AKC Code of Sportsmanship
PREFACE: The sport of purebred dog competitive events
dates prior to 1884, the year of AKC’s birth. Shared values
of those involved in the sport include principles of sportsmanship.
They are practiced in all sectors of our sport: conformation,
performance and companion. Many believe that
these principles of sportsmanship are the prime reason why
our sport has thrived for over one hundred years. With the
belief that it is useful to periodically articulate the fundamentals
of our sport, this code is presented.
• Sportsmen respect the history, traditions and integrity
of the sport of purebred dogs.
• Sportsmen commit themselves to values of fair play,
honesty, courtesy, and vigorous competition, as well
as winning and losing with grace.
• Sportsmen refuse to compromise their commitment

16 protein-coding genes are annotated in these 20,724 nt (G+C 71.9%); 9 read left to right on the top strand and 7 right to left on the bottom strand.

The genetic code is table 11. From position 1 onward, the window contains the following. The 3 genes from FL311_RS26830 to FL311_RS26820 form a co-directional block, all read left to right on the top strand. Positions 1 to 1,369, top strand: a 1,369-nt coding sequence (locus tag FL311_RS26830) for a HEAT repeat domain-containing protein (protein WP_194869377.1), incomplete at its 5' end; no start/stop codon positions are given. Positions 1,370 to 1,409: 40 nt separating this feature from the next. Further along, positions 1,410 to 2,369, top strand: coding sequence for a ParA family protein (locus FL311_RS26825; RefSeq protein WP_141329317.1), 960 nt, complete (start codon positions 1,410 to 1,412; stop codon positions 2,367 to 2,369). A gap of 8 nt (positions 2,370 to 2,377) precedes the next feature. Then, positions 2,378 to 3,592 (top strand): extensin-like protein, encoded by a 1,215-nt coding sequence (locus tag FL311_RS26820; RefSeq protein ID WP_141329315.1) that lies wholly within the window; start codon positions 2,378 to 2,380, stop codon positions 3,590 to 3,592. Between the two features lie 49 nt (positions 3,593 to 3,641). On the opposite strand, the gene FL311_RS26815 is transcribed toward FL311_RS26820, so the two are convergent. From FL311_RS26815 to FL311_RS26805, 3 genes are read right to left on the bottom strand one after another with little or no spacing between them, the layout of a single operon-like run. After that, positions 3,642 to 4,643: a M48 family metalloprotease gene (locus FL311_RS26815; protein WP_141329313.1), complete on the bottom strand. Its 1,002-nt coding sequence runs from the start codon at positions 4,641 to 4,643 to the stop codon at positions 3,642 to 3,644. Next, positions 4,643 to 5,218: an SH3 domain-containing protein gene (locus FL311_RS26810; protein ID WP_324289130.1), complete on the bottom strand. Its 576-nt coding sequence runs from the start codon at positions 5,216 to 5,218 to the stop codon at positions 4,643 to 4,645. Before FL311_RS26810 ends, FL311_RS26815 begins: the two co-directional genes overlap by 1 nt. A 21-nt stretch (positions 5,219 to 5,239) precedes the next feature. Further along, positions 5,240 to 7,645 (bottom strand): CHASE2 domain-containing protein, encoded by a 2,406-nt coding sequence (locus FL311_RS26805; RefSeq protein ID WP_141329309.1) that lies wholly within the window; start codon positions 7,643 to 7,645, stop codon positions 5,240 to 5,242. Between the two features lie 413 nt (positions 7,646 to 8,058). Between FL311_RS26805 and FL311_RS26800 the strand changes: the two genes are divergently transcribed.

and obligation to the sport of purebred dogs by
injecting personal advantage or consideration into
their decisions or behavior.
• The sportsman judge judges only on the merits of
the dogs and considers no other factors.
• The sportsman judge or exhibitor accepts constructive
• The sportsman exhibitor declines to enter or exhibit
under a judge where it might reasonably appear that
the judge’s placements could be based on something
other than the merits of the dogs.
• The sportsman exhibitor refuses to compromise the
impartiality of a judge.
• The sportsman respects the AKC bylaws, rules, regulations
and policies governing the sport of purebred dogs.
• Sportsmen find that vigorous competition and civility
are not inconsistent and are able to appreciate the
merit of their competition and the effort of competitors.
• Sportsmen welcome, encourage and support newcomers
to the sport.
• Sportsmen will deal fairly with all those who trade
with them.
• Sportsmen are willing to share honest and open
appraisals of both the strengths and weaknesses of
their breeding stock.
• Sportsmen spurn any opportunity to take personal
advantage of positions offered or bestowed upon them.
• Sportsmen always consider as paramount the welfare
of their dog.
• Sportsmen refuse to embarrass the sport, the
American Kennel Club, or themselves while taking
part in the sport. 

Copy Right February 2011

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